Since there's less variety and competition at the moment, the likelihood of seeing massive price drops on Blu-ray 3D movies is low — as evidenced by the fact that dealnews has seen very few discounts on movies alone. Amazon.com's average price for a single Blu-ray 3D title is $27.37, currently the lowest of the three major retailers mentioned above. While you'll likely have a Blu-ray player that can 3D-ize your existing standard Blu-ray collection, you'll want a few that are actually made for the expensive technology you've just invested in.
Price: Five movies for $27.37 each + free shipping = $136.85, a price low by $10 (average)

HDMI Cables:
A common confusion when upgrading to 3D is what cables are needed. Many assume that to properly transmit 3D material from your Blu-ray player to your TV (both 3D-enabled), you absolutely need HDMI v1.4 cables. In actuality, any high speed HDMI cable with support for a 1080p resolution will do. (Click here for more details.) That said, HDMI v1.4 (which includes Ethernet) is around the corner and many manufacturers are trying to make it the next standard. In general, 1.4 is going to be more expensive, so check the specific equipment you bought to see if it's necessary.

Regardless of where you stand among the two cable camps, there are deals to be had. Try the 3.3-Foot HDMI Cable 3-Pack for standard cables, or go for v1.4 with the 3-Foot HDMI v1.4 Cable.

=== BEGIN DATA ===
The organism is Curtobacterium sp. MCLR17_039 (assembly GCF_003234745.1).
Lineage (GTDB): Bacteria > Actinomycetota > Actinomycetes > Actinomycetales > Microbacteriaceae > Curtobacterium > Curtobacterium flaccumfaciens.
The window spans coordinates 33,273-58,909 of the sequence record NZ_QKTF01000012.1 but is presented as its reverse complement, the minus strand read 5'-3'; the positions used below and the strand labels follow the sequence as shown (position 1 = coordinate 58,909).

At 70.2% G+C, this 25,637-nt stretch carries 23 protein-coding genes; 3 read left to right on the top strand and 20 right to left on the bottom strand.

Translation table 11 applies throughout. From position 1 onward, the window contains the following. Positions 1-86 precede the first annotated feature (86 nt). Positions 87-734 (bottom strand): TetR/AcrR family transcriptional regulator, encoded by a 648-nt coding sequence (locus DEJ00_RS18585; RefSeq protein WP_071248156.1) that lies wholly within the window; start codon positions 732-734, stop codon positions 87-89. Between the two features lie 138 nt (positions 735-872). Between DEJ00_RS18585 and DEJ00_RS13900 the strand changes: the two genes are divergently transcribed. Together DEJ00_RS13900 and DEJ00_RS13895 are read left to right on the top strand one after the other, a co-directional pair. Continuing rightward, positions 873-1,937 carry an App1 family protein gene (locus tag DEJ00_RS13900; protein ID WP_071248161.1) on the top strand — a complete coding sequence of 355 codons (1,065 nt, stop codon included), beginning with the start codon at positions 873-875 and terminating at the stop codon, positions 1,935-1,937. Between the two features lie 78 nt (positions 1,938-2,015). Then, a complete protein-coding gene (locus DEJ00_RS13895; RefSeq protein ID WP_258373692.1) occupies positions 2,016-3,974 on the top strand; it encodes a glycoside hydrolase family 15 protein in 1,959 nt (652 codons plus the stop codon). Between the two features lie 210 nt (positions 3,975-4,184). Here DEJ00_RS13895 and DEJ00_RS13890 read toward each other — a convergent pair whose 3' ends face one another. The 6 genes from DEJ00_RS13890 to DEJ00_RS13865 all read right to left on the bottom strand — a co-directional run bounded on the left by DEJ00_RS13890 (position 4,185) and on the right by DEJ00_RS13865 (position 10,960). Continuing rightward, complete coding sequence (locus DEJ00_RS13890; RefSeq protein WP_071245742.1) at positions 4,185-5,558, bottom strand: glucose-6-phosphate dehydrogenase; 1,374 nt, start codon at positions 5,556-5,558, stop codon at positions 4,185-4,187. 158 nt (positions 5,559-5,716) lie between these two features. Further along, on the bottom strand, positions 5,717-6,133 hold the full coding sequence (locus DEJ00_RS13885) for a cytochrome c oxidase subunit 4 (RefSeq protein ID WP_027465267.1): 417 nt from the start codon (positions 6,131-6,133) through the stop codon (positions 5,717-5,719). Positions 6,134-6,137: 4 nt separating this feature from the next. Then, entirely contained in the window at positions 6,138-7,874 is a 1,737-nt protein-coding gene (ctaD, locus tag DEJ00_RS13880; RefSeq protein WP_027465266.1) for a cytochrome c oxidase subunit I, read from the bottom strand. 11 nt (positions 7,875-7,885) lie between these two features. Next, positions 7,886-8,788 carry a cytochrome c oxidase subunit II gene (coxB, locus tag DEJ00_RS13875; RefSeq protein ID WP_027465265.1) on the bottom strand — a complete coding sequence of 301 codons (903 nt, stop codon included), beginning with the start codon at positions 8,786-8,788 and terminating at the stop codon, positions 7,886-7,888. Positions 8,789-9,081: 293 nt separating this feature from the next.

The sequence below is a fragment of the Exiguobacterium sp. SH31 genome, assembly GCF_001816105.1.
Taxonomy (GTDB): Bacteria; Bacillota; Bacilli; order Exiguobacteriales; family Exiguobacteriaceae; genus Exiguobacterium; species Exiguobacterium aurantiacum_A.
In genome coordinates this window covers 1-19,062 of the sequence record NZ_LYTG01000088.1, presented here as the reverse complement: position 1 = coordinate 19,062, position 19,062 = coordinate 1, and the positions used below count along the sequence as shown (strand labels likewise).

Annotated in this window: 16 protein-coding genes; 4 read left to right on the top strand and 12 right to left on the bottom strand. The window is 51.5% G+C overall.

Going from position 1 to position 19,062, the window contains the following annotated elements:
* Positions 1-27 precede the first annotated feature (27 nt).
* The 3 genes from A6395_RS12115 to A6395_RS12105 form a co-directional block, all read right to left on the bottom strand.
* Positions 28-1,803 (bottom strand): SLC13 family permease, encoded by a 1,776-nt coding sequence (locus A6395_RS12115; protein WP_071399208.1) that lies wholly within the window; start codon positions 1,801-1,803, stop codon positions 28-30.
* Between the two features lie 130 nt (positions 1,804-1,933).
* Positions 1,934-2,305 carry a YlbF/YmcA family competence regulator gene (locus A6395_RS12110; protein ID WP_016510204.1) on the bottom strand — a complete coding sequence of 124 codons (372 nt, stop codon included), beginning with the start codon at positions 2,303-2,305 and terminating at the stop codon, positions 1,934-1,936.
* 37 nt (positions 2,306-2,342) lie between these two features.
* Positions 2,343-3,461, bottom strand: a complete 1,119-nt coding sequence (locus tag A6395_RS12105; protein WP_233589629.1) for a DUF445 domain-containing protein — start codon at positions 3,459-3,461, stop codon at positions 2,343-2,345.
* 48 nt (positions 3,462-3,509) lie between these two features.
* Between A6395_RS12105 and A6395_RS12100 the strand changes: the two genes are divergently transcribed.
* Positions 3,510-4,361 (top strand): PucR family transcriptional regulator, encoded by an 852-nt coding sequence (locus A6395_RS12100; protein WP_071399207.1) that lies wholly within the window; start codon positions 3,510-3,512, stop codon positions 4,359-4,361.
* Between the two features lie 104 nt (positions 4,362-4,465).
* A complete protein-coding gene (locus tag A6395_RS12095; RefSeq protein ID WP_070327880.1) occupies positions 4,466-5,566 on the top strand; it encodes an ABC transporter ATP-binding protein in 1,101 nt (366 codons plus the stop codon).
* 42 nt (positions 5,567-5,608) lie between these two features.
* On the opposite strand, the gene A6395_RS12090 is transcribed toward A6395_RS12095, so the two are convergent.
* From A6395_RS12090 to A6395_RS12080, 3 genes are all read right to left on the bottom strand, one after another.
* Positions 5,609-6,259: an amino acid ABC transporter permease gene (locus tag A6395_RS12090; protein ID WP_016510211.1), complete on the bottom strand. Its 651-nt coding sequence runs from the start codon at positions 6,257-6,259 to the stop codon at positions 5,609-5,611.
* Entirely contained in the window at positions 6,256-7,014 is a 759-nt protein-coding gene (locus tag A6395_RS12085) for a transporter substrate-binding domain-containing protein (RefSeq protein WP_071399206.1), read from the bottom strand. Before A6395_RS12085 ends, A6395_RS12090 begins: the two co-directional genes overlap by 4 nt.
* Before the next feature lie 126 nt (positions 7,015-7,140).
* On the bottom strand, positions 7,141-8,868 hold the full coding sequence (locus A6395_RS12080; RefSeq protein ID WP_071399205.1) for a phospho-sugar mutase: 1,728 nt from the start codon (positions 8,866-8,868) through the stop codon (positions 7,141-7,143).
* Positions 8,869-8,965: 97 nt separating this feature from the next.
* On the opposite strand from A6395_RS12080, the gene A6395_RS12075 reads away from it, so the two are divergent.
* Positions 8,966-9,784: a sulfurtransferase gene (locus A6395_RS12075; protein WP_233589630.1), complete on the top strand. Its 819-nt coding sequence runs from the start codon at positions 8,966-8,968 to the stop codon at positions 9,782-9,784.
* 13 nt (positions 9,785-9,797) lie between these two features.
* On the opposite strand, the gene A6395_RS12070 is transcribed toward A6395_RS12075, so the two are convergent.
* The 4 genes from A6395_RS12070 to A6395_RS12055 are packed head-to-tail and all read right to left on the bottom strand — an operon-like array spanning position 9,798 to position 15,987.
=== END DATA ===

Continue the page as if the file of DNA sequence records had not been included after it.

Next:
Price: 3-pack, $6.98 + free shipping, a price low by $7; v1.4, 99 cents + $2.98 s&h, a price low by $1.

Total cost: Bundle deal, $1,644; Otherwise, $1,247 to $1,438
Total savings: $121 to $485


For more on the future of 3D TV, see our video series on YouTube.

Please note that, although prices sometimes fluctuate or expire unexpectedly, all products and deals mentioned in this feature were available at the lowest total price we could find at the time of publication (unless otherwise specified).
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2 comments
bondhardy
I would recommend http://bluejeanscable.com. Inexpensive cable with great quality, but you will need to know what you are ordering. And they sell some made in USA cables!!!
jaspers
There is a marketing lie about HDMI cables and HDMI versions that just won't die.

ALL HDMI cables are connection-wise the same (no difference in I/O), there were some pins (14 and 19) that were unused up to version 1.4, but they *should* be wired even in old cables. There may be an odd chance that some cheap manufacturers left out the wire, but I've not seen this.

HDMI v1.3, 1.4 etc is a functional specification and not a rating of *any* cable. In fact there is a push to have manufacturers remove the HDMI versions from cables, and only include the supported bitrate. Manufacturers are already prohibited from marketing cables by HDMI version.

Each functional version has a specified bitrate requirement and *this* is where a cable can fall short. The clockrate required for HDMI 1.3 and HDMI 1.4 is IDENTICAL (340 MHz), version 1.0-1.2a required 165MHz.

Even so if the distance is short even very old cables should work.

Bottom line. NEVER buy cables labeled 1.4 there is no difference between the bitrate requirements between 1.3 and 1.4. Those are functional specifications supported by the equipment using the cable